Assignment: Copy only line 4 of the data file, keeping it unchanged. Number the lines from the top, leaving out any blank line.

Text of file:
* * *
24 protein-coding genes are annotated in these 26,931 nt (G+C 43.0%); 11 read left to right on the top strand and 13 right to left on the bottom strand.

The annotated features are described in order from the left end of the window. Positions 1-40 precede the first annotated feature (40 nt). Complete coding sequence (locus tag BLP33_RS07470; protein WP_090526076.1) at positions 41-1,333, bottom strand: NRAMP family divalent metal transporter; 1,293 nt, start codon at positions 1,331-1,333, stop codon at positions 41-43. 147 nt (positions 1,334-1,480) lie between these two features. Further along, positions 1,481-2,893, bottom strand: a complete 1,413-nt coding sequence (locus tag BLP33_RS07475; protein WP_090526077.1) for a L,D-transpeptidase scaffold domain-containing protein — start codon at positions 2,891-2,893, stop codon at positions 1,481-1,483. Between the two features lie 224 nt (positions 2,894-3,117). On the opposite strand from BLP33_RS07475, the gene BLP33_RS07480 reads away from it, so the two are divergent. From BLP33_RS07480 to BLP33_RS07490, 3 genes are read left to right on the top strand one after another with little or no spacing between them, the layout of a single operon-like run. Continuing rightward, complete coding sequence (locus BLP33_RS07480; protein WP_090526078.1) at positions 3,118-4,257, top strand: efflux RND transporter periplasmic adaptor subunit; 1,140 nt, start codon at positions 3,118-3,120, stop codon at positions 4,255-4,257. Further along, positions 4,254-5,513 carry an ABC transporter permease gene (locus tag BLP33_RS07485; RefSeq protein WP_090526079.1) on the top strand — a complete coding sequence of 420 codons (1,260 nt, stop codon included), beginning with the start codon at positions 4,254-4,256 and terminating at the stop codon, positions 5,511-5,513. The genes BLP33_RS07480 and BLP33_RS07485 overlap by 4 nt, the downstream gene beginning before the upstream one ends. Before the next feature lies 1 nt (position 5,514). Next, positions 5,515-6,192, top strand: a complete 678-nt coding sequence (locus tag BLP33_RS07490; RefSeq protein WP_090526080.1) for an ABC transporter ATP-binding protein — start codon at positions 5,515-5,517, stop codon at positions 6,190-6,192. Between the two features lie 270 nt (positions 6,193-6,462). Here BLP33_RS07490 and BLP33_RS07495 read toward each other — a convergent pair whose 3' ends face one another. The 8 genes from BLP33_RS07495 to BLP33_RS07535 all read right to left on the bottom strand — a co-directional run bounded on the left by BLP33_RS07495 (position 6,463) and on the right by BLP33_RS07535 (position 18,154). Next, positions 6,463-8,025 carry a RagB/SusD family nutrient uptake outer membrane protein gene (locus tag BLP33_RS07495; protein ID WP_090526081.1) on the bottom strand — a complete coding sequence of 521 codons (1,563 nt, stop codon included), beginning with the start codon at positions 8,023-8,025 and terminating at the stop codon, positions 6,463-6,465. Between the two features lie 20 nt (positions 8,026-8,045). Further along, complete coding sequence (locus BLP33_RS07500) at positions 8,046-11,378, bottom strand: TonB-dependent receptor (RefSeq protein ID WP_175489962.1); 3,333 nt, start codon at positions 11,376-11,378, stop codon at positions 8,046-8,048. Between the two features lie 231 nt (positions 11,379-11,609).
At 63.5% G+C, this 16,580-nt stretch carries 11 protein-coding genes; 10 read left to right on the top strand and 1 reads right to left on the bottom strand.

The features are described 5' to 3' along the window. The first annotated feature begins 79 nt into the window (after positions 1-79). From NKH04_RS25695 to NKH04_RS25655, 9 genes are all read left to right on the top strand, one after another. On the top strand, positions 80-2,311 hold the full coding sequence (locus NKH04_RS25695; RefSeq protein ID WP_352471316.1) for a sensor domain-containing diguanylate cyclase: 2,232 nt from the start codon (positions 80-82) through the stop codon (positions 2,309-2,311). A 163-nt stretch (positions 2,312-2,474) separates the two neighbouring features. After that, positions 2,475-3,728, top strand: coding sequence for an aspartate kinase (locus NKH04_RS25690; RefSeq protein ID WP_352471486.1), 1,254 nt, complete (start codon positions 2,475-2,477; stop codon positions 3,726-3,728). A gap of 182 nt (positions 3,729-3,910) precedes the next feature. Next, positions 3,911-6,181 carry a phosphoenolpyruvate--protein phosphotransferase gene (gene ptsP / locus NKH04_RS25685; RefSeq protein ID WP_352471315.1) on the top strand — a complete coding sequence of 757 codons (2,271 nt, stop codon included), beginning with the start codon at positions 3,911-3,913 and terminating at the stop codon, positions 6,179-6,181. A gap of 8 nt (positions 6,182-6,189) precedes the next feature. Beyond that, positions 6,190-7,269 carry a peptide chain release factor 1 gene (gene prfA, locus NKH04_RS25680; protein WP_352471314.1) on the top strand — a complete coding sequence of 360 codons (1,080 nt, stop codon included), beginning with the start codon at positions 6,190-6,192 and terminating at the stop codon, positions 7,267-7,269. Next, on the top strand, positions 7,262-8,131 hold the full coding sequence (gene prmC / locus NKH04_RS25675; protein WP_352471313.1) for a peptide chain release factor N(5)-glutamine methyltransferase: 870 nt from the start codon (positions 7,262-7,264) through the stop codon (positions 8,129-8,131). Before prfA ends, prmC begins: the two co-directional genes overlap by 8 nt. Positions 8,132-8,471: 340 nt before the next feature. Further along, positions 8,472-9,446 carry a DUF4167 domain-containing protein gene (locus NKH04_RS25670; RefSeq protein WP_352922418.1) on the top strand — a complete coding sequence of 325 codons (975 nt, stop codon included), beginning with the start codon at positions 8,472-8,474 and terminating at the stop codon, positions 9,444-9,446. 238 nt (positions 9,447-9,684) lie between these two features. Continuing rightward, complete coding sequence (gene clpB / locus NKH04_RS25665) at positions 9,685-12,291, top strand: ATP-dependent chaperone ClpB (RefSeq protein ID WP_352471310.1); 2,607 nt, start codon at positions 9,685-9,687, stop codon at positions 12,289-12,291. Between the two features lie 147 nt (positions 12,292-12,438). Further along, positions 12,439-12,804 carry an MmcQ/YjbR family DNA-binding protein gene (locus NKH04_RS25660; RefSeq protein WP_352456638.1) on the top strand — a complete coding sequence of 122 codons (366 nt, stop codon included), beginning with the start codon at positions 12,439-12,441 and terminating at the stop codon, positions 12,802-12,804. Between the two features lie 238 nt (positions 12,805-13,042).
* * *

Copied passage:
The features are described 5' to 3' along the window. The first annotated feature begins 79 nt into the window (after positions 1-79). From NKH04_RS25695 to NKH04_RS25655, 9 genes are all read left to right on the top strand, one after another. On the top strand, positions 80-2,311 hold the full coding sequence (locus NKH04_RS25695; RefSeq protein ID WP_352471316.1) for a sensor domain-containing diguanylate cyclase: 2,232 nt from the start codon (positions 80-82) through the stop codon (positions 2,309-2,311). A 163-nt stretch (positions 2,312-2,474) separates the two neighbouring features. After that, positions 2,475-3,728, top strand: coding sequence for an aspartate kinase (locus NKH04_RS25690; RefSeq protein ID WP_352471486.1), 1,254 nt, complete (start codon positions 2,475-2,477; stop codon positions 3,726-3,728). A gap of 182 nt (positions 3,729-3,910) precedes the next feature. Next, positions 3,911-6,181 carry a phosphoenolpyruvate--protein phosphotransferase gene (gene ptsP / locus NKH04_RS25685; RefSeq protein ID WP_352471315.1) on the top strand — a complete coding sequence of 757 codons (2,271 nt, stop codon included), beginning with the start codon at positions 3,911-3,913 and terminating at the stop codon, positions 6,179-6,181. A gap of 8 nt (positions 6,182-6,189) precedes the next feature. Beyond that, positions 6,190-7,269 carry a peptide chain release factor 1 gene (gene prfA, locus NKH04_RS25680; protein WP_352471314.1) on the top strand — a complete coding sequence of 360 codons (1,080 nt, stop codon included), beginning with the start codon at positions 6,190-6,192 and terminating at the stop codon, positions 7,267-7,269. Next, on the top strand, positions 7,262-8,131 hold the full coding sequence (gene prmC / locus NKH04_RS25675; protein WP_352471313.1) for a peptide chain release factor N(5)-glutamine methyltransferase: 870 nt from the start codon (positions 7,262-7,264) through the stop codon (positions 8,129-8,131). Before prfA ends, prmC begins: the two co-directional genes overlap by 8 nt. Positions 8,132-8,471: 340 nt before the next feature. Further along, positions 8,472-9,446 carry a DUF4167 domain-containing protein gene (locus NKH04_RS25670; RefSeq protein WP_352922418.1) on the top strand — a complete coding sequence of 325 codons (975 nt, stop codon included), beginning with the start codon at positions 8,472-8,474 and terminating at the stop codon, positions 9,444-9,446. 238 nt (positions 9,447-9,684) lie between these two features. Continuing rightward, complete coding sequence (gene clpB / locus NKH04_RS25665) at positions 9,685-12,291, top strand: ATP-dependent chaperone ClpB (RefSeq protein ID WP_352471310.1); 2,607 nt, start codon at positions 9,685-9,687, stop codon at positions 12,289-12,291. Between the two features lie 147 nt (positions 12,292-12,438). Further along, positions 12,439-12,804 carry an MmcQ/YjbR family DNA-binding protein gene (locus NKH04_RS25660; RefSeq protein WP_352456638.1) on the top strand — a complete coding sequence of 122 codons (366 nt, stop codon included), beginning with the start codon at positions 12,439-12,441 and terminating at the stop codon, positions 12,802-12,804. Between the two features lie 238 nt (positions 12,805-13,042).